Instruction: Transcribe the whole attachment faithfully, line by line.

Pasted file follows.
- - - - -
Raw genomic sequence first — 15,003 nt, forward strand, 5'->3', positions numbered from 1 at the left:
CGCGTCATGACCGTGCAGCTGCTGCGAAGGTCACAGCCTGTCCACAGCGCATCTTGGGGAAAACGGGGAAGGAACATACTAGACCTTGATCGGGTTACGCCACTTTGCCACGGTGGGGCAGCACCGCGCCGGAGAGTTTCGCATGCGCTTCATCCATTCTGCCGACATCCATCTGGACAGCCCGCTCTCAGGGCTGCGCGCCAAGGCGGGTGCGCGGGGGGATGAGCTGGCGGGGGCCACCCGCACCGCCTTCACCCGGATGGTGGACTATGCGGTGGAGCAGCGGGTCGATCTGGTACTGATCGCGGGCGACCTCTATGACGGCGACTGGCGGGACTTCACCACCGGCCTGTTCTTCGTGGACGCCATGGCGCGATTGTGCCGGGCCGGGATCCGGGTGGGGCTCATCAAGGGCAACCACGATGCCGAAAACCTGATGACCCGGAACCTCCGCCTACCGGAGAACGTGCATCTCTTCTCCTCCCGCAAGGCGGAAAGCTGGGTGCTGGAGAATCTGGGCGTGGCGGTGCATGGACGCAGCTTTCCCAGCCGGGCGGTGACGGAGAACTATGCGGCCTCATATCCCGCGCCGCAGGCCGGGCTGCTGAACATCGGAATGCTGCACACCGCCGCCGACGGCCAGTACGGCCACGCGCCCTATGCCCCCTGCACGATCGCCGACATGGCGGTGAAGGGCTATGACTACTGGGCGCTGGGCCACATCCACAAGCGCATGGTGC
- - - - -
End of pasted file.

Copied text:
Raw genomic sequence first — 15,003 nt, forward strand, 5'->3', positions numbered from 1 at the left:
CGCGTCATGACCGTGCAGCTGCTGCGAAGGTCACAGCCTGTCCACAGCGCATCTTGGGGAAAACGGGGAAGGAACATACTAGACCTTGATCGGGTTACGCCACTTTGCCACGGTGGGGCAGCACCGCGCCGGAGAGTTTCGCATGCGCTTCATCCATTCTGCCGACATCCATCTGGACAGCCCGCTCTCAGGGCTGCGCGCCAAGGCGGGTGCGCGGGGGGATGAGCTGGCGGGGGCCACCCGCACCGCCTTCACCCGGATGGTGGACTATGCGGTGGAGCAGCGGGTCGATCTGGTACTGATCGCGGGCGACCTCTATGACGGCGACTGGCGGGACTTCACCACCGGCCTGTTCTTCGTGGACGCCATGGCGCGATTGTGCCGGGCCGGGATCCGGGTGGGGCTCATCAAGGGCAACCACGATGCCGAAAACCTGATGACCCGGAACCTCCGCCTACCGGAGAACGTGCATCTCTTCTCCTCCCGCAAGGCGGAAAGCTGGGTGCTGGAGAATCTGGGCGTGGCGGTGCATGGACGCAGCTTTCCCAGCCGGGCGGTGACGGAGAACTATGCGGCCTCATATCCCGCGCCGCAGGCCGGGCTGCTGAACATCGGAATGCTGCACACCGCCGCCGACGGCCAGTACGGCCACGCGCCCTATGCCCCCTGCACGATCGCCGACATGGCGGTGAAGGGCTATGACTACTGGGCGCTGGGCCACATCCACAAGCGCATGGTGC